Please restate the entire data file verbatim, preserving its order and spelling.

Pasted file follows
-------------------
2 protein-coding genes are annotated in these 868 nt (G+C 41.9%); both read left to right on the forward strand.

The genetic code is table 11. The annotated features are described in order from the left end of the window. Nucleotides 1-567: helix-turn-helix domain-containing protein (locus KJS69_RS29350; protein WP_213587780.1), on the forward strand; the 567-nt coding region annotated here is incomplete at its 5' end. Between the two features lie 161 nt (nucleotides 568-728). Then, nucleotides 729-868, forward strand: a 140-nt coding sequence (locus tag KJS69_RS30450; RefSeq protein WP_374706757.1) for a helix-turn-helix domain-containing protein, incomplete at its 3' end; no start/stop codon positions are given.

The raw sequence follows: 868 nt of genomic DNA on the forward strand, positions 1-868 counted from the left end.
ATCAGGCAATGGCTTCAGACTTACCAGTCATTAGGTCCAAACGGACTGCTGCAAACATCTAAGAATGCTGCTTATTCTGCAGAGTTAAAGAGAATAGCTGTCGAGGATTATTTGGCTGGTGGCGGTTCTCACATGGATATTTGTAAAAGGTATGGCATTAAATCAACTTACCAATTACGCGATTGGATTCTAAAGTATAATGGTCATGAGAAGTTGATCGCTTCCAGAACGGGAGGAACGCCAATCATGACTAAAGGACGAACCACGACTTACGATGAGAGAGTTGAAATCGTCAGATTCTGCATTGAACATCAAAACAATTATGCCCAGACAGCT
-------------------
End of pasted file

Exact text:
2 protein-coding genes are annotated in these 868 nt (G+C 41.9%); both read left to right on the forward strand.

The genetic code is table 11. The annotated features are described in order from the left end of the window. Nucleotides 1-567: helix-turn-helix domain-containing protein (locus KJS69_RS29350; protein WP_213587780.1), on the forward strand; the 567-nt coding region annotated here is incomplete at its 5' end. Between the two features lie 161 nt (nucleotides 568-728). Then, nucleotides 729-868, forward strand: a 140-nt coding sequence (locus tag KJS69_RS30450; RefSeq protein WP_374706757.1) for a helix-turn-helix domain-containing protein, incomplete at its 3' end; no start/stop codon positions are given.

The raw sequence follows: 868 nt of genomic DNA on the forward strand, positions 1-868 counted from the left end.
ATCAGGCAATGGCTTCAGACTTACCAGTCATTAGGTCCAAACGGACTGCTGCAAACATCTAAGAATGCTGCTTATTCTGCAGAGTTAAAGAGAATAGCTGTCGAGGATTATTTGGCTGGTGGCGGTTCTCACATGGATATTTGTAAAAGGTATGGCATTAAATCAACTTACCAATTACGCGATTGGATTCTAAAGTATAATGGTCATGAGAAGTTGATCGCTTCCAGAACGGGAGGAACGCCAATCATGACTAAAGGACGAACCACGACTTACGATGAGAGAGTTGAAATCGTCAGATTCTGCATTGAACATCAAAACAATTATGCCCAGACAGCT